Sunday, May 15, 2016

UK tutorial: What you need to know about the EU referendum

As a knowledgeable EU citizen, with a big love for the city of London and the British culture in general, what is happening now on the other side of the European pond, especially the perspectives that the UK will leave the European institutional framework is of high interest for me. As a journalists that covered often EU affairs, especially EU Councils and bigger than nights discussions on the budget, I reckon that there are many problems within the Union, especially when it comes to coordination of policies and efficiency of the vast bureaucracy. However, the freedom of movement and the working rights as well as the children benefits and food prices are strong incentives for the need of Europe, although a reformed one.
On 23 June this year, British voters are expected to decide if to 'leave' or 'remain' part of the EU, a referendum decided after many intensive discussions for criticism against the Union. Besides the political discourses and rhetorics, it is the right of the voters to know what each of the choices does involve. A Guide for Voters, by David Torrance is aimed to offer exactly this missing milestone from the public debate: a balanced, documented perspective about the EU institutions, the relationship between EU and UK and all the big policy issues at stake, such as sovereignity, education, employment, environment, migration and trade. It also explains what are the EU institutions and how they work, covering even the most 'exotic' institutions for the large public, such as the European Court of Auditors or European Data Protection Supervision.
In a neutral, journalistic style, it approaches one by one, the main points of debate about 'Brexit' - abbreviation for Britain and Exit - such as: 'How much does the EU costs?', the real costs of migration, the advantages of the free trade agreement and the ways in which British citizens rights living abroad will be affected.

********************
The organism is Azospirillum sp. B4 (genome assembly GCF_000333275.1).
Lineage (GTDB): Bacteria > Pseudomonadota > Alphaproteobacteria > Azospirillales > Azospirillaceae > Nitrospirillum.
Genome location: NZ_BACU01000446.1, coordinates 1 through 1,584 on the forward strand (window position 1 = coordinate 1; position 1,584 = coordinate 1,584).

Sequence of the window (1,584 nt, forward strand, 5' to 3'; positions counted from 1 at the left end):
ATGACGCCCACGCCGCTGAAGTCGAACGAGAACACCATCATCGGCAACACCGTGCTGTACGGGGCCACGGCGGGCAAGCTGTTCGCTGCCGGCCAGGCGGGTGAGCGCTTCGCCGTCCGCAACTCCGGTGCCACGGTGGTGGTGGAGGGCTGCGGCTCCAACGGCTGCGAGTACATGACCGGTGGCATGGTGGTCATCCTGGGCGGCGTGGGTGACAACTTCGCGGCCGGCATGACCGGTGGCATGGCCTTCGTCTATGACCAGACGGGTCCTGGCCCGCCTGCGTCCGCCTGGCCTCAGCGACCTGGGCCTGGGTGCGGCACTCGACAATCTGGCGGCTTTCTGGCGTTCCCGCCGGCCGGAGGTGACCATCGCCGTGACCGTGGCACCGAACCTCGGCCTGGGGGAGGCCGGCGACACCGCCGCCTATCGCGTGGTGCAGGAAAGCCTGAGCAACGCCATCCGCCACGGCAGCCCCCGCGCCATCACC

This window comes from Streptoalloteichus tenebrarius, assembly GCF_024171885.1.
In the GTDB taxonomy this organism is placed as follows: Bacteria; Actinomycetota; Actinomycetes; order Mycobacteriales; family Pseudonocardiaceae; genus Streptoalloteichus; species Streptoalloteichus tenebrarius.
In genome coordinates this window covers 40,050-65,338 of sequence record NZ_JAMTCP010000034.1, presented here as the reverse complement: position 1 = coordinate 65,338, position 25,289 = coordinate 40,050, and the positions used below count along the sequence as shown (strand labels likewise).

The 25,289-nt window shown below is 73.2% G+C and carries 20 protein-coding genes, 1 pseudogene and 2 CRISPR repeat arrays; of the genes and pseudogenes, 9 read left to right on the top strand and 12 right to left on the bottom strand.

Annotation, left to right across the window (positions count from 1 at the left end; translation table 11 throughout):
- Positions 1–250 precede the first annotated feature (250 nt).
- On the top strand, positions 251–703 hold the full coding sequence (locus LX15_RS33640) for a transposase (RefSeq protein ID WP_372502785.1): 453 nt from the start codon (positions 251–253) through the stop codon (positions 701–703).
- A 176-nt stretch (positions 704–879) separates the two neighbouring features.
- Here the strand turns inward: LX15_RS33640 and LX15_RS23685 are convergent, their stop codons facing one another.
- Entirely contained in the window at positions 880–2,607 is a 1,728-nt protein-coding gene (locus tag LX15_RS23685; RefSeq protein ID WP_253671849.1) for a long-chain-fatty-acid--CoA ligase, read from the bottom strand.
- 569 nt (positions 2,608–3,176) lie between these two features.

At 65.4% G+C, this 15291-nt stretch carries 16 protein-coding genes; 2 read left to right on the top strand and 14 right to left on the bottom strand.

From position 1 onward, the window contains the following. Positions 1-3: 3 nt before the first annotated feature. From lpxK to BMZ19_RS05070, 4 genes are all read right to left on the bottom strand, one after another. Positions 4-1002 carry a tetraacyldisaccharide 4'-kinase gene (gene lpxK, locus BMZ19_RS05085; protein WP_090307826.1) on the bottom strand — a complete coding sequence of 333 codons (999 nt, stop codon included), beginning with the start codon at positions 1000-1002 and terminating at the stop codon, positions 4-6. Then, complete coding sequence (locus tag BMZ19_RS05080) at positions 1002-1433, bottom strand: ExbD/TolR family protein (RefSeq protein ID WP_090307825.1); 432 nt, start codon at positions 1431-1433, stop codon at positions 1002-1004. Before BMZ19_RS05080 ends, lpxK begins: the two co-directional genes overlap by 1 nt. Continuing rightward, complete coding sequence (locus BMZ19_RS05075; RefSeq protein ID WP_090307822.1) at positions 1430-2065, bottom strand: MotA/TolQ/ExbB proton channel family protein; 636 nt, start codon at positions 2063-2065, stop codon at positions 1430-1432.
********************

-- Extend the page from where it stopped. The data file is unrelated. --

It also overviews the points of view among the voters from Scotland, Northern Ireland and Wales, the beneficiaries of many structural and regional EU funds.
There are several possible scenarios if the UK will finally decide to 'leave': either a Norway model, or a Swiss solution, becoming part of the European Free Trade Agreement, entering the EU customs union, an increased role in the WTO, or looking forward to being as strong as the BRIC countries.
The 'remaining' solution will mean anyway a renegotiation of some EU agreements, as decided this February in Brussels.
As for now, the opinion polls are unclear about any of the options. Around 20% of the voters are undecided. Three big TV debates are scheduled, the first one on BBC, this Thursday, in Glasgow aimed at the young voters.
I will carefully keep in eye on everything because either decision will have a dramatical influence on the EU future.
Disclaimer: Book offered by the publisher in exchange of an honest review

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